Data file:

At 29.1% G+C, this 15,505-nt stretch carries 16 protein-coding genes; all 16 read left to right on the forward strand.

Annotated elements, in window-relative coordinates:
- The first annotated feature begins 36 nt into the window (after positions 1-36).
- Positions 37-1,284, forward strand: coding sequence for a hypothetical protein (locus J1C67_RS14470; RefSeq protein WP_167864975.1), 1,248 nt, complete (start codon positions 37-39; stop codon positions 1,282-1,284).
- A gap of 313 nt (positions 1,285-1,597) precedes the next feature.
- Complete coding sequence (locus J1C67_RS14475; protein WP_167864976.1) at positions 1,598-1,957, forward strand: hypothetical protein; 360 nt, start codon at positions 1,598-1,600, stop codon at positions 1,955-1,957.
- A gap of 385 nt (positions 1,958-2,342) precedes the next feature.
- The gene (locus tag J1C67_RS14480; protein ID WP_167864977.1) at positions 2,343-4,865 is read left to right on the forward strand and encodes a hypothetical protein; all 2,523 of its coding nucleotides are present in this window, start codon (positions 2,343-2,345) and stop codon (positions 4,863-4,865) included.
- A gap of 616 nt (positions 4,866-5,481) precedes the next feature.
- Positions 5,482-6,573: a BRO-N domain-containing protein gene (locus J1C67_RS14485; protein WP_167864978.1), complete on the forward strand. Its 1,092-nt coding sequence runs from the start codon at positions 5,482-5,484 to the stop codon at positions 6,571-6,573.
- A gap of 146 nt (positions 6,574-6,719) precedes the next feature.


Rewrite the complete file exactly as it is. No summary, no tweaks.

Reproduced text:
At 29.1% G+C, this 15,505-nt stretch carries 16 protein-coding genes; all 16 read left to right on the forward strand.

Annotated elements, in window-relative coordinates:
- The first annotated feature begins 36 nt into the window (after positions 1-36).
- Positions 37-1,284, forward strand: coding sequence for a hypothetical protein (locus J1C67_RS14470; RefSeq protein WP_167864975.1), 1,248 nt, complete (start codon positions 37-39; stop codon positions 1,282-1,284).
- A gap of 313 nt (positions 1,285-1,597) precedes the next feature.
- Complete coding sequence (locus J1C67_RS14475; protein WP_167864976.1) at positions 1,598-1,957, forward strand: hypothetical protein; 360 nt, start codon at positions 1,598-1,600, stop codon at positions 1,955-1,957.
- A gap of 385 nt (positions 1,958-2,342) precedes the next feature.
- The gene (locus tag J1C67_RS14480; protein ID WP_167864977.1) at positions 2,343-4,865 is read left to right on the forward strand and encodes a hypothetical protein; all 2,523 of its coding nucleotides are present in this window, start codon (positions 2,343-2,345) and stop codon (positions 4,863-4,865) included.
- A gap of 616 nt (positions 4,866-5,481) precedes the next feature.
- Positions 5,482-6,573: a BRO-N domain-containing protein gene (locus J1C67_RS14485; protein WP_167864978.1), complete on the forward strand. Its 1,092-nt coding sequence runs from the start codon at positions 5,482-5,484 to the stop codon at positions 6,571-6,573.
- A gap of 146 nt (positions 6,574-6,719) precedes the next feature.